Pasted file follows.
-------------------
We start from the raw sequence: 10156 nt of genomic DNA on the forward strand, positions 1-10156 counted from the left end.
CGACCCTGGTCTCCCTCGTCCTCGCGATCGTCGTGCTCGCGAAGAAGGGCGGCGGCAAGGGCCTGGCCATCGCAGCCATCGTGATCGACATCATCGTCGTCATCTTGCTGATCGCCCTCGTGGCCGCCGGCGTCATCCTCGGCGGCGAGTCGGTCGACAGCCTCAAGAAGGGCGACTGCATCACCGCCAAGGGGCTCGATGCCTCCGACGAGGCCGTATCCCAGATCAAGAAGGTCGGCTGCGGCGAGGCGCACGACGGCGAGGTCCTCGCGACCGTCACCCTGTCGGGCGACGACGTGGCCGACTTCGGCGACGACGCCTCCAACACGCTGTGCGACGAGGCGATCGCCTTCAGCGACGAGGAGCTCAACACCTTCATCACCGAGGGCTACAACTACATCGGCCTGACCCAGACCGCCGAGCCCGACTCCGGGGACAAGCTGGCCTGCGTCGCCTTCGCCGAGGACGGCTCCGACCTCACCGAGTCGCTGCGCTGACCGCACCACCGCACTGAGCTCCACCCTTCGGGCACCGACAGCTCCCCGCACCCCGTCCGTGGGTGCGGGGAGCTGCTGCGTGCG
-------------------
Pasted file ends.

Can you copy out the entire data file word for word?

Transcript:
We start from the raw sequence: 10156 nt of genomic DNA on the forward strand, positions 1-10156 counted from the left end.
CGACCCTGGTCTCCCTCGTCCTCGCGATCGTCGTGCTCGCGAAGAAGGGCGGCGGCAAGGGCCTGGCCATCGCAGCCATCGTGATCGACATCATCGTCGTCATCTTGCTGATCGCCCTCGTGGCCGCCGGCGTCATCCTCGGCGGCGAGTCGGTCGACAGCCTCAAGAAGGGCGACTGCATCACCGCCAAGGGGCTCGATGCCTCCGACGAGGCCGTATCCCAGATCAAGAAGGTCGGCTGCGGCGAGGCGCACGACGGCGAGGTCCTCGCGACCGTCACCCTGTCGGGCGACGACGTGGCCGACTTCGGCGACGACGCCTCCAACACGCTGTGCGACGAGGCGATCGCCTTCAGCGACGAGGAGCTCAACACCTTCATCACCGAGGGCTACAACTACATCGGCCTGACCCAGACCGCCGAGCCCGACTCCGGGGACAAGCTGGCCTGCGTCGCCTTCGCCGAGGACGGCTCCGACCTCACCGAGTCGCTGCGCTGACCGCACCACCGCACTGAGCTCCACCCTTCGGGCACCGACAGCTCCCCGCACCCCGTCCGTGGGTGCGGGGAGCTGCTGCGTGCG